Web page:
Let's Not Trash History with Robert E. Lee

Maybe this isn't a good idea
Gettysburg, Pennsylvania souvenir shops do brisk business selling a Confederate flag t-shirt that bears the slogan, "If this flag offends you, you need a history lesson." It's hard to say which is worse, the implicit racism or the woeful ignorance of civics that equates traitorous rebellion with American patriotism. Yet, even as monuments to the Confederacy topple in the wake of the recent tragedy in Charlottesville, Virginia, I am troubled by the potential danger to the historical record. There's not a damn thing redeemable about the Confederate States of America, but what is lost if we obliterate its memory in favor of historical amnesia? Wouldn't it be better to repurpose these monuments rather than trash them?

The study of history must be the servant of evidence, not fashion. Let me remind you that when a statue of Abraham Lincoln appeared along Richmond, Virginia's Riverfront Canal Walk in 2003, it was routinely defaced and unrepentant protestors paraded with placards proclaiming, "Lincoln killed my ancestors." Back then, many of the same voices now demanding we tear down Confederate statues demanded protection for Old Abe. The Lincoln defamers were just as wrong as today's Confederate flag wavers, but liberals can't have it both ways. If we view history entirely through a lens of what is safe or deemed a community standard, Lincoln would have come down. And there's the matter of Richmond's famed Monument Avenue devoted to such Confederate icons as Robert E. Lee, Jeb Stuart, Jefferson Davis, and Stonewall Jackson. In 1996, one honoring black tennis star Arthur Ashe joined them. Guess how many people wanted to blast that one from its pedestal.

Only naïve (and stupid) people believe that history is one continuous and glorious march from darkness to enlightenment. History unfolds through conflict and we are all better served when we present those tensions rather than replacing one historical monologue with another. Today's monument smashers are too uncomfortably akin to yesterday's book burners for my taste. Luckily, there are intelligent ways around this conundrum.

The first lies with repudiating both conservative and liberal censors. It's unfathomable that anyone today would pretend that the Civil War had nothing to do with slavery, that bondsmen were simply "workers," or that those who led the Confederacy were the moral equivalent of the Founding Fathers. Moreover, it's unsustainable in a nation that in 2020 will become a minority-majority nation in its birthrate. Conservatives can either get on board with an honest reappraisal of American history, or it will be the history books—not Lincoln—that kills their ancestors. But liberals need to do some soul searching of their own. They act with equal stupidity when they wish to remove anything that upsets their delicate sensibilities. Worse, they fuel conservative causes when they ask that Woodrow Wilson's name be removed from all things Princeton because he was a racist, that they not be forced to learn about Andy Jackson because of his deplorable behavior toward Native Americans, or that history should be sanitized to conform to today's politically correct values. A major purpose of history is to show how we got to a point where we find it unsettling that white people routinely owned slaves, degraded women, mistreated workers, and held a host of other unsavory values. We should learn about this, but we cannot hold those from the past to the same values.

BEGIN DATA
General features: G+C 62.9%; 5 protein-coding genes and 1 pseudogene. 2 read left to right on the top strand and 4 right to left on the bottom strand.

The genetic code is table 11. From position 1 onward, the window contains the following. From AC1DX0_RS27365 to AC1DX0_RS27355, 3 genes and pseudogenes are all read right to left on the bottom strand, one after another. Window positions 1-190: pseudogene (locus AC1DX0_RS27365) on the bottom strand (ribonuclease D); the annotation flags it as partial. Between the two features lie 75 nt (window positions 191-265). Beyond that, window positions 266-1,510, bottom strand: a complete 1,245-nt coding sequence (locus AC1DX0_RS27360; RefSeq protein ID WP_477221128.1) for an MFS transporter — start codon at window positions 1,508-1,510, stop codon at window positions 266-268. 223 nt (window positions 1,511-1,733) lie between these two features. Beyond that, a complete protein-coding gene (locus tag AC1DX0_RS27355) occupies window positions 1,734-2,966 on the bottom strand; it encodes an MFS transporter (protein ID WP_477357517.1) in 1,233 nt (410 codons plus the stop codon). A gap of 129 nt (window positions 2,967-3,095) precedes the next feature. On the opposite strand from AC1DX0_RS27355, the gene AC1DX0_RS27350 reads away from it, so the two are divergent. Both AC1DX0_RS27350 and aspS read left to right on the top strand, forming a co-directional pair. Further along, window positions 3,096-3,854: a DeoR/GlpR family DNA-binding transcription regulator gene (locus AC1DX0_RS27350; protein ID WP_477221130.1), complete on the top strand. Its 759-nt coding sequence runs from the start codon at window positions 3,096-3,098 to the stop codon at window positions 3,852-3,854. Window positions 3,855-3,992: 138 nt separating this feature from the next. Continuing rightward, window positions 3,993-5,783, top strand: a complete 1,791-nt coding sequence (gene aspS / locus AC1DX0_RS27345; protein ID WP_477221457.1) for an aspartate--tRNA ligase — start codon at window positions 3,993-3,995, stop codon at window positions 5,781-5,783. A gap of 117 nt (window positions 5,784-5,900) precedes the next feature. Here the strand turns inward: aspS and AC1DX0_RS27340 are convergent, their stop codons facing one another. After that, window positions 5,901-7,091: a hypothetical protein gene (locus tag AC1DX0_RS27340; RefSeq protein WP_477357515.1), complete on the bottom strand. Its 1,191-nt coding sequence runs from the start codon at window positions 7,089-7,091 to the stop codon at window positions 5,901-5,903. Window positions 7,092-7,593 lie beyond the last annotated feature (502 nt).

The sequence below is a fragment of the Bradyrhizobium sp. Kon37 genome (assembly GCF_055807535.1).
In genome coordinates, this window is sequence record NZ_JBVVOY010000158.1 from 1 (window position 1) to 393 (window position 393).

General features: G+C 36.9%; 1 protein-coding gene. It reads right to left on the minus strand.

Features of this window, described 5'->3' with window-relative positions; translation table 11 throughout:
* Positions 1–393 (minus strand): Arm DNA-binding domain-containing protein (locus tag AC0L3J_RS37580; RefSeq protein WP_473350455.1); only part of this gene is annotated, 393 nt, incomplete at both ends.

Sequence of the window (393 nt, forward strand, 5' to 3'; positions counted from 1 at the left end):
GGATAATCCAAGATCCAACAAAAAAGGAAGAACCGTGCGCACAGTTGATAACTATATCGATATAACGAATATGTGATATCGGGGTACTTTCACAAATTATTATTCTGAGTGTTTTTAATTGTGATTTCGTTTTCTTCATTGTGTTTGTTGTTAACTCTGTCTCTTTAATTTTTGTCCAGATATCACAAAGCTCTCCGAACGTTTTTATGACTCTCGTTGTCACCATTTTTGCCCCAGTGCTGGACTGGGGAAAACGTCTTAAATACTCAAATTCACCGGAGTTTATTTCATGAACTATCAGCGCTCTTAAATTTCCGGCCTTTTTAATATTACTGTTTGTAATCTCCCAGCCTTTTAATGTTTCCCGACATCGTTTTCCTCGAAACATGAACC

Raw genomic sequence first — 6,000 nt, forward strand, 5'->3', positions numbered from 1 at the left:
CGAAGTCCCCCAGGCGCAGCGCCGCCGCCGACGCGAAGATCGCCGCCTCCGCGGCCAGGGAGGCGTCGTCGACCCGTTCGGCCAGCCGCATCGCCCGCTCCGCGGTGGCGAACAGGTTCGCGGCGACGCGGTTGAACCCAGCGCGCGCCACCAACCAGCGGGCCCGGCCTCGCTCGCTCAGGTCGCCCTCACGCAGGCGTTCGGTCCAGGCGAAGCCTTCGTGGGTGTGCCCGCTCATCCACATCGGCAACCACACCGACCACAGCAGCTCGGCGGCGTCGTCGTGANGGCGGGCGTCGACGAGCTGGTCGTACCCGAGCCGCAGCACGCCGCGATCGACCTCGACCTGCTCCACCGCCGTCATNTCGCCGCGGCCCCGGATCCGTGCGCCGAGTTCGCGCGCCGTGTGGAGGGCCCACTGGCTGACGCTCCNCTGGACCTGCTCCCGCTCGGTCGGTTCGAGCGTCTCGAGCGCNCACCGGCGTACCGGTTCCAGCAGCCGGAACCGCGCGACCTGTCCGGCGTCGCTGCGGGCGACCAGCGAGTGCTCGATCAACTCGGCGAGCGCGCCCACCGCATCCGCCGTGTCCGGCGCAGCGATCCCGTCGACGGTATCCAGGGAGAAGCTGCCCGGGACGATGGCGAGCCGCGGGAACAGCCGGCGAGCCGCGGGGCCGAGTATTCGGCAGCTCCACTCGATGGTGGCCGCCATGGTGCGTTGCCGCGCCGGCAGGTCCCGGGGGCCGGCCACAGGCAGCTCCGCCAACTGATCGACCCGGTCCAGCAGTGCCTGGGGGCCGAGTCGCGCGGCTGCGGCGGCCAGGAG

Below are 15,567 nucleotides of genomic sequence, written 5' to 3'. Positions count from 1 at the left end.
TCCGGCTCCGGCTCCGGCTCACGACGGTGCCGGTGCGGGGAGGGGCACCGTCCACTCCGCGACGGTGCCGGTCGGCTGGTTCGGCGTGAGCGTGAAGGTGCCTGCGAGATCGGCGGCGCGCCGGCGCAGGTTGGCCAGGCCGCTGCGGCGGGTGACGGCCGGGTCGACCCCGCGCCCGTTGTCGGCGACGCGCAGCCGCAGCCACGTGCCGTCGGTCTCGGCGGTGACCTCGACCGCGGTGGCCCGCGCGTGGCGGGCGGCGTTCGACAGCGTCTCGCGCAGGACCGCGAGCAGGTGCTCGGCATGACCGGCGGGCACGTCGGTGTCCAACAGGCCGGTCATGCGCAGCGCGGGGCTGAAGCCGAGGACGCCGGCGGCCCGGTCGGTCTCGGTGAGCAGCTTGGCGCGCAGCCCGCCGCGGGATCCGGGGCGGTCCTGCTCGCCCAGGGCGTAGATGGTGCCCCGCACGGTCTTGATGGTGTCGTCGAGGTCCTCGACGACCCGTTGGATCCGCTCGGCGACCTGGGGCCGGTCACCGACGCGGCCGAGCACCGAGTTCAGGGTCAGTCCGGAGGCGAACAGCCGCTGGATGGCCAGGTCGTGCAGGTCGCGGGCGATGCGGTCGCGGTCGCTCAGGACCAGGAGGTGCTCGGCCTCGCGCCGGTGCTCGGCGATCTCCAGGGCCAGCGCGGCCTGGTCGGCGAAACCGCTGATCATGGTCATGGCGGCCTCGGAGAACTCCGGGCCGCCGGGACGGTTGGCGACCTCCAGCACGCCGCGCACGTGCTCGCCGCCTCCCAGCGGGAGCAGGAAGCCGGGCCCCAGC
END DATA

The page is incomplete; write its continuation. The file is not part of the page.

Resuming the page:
National Historical Battlefields offer another way to do history. When I visited Gettysburg as a kid, it was all guns, guts, and glory in what was interpreted as little more than a very bloody family spat: brother against brother. The word "slavery" appeared nowhere. That all changed after 2005, when Congress gave battlefields new marching orders: present all sides of the conflict and all interested parties, or lose funding. There's still much room for improvement, but now multi-perspective discussions hold forth at places such as Gettysburg.

We should do the same with Confederate monuments. Richmond's Monument Avenue could become a laboratory in which visitors are informed that the pro-Confederacy statues arose between the years 1890 and 1913, when Reconstruction had collapsed and Jim Crow reigned supreme. They should leave with at least a rudimentary understanding of what this means—just as they should understand the importance of the civil rights movement in making sure Ashe got to swing his racket in defiance of racism.

Any exceptions? Yes. Confederate flags and monuments should have no presence on public properties that serve the entire public. There are three Confederate monuments on the state capital grounds in Austin, Texas, for instance; these should be relocated to a museum where other aspects of the war are discussed. Can we even imagine placing swastikas on government property? How about signs that say, "Death to white people?" It's indefensible to color the general public in monochromatic racial, cultural, or religious hues. It is, by the way, why we don't have prayer in public schools or crèches on town greens. And it's why we shouldn't have sanitized history books. Like personal therapy, national healing begins in dialogue, not a lecture.

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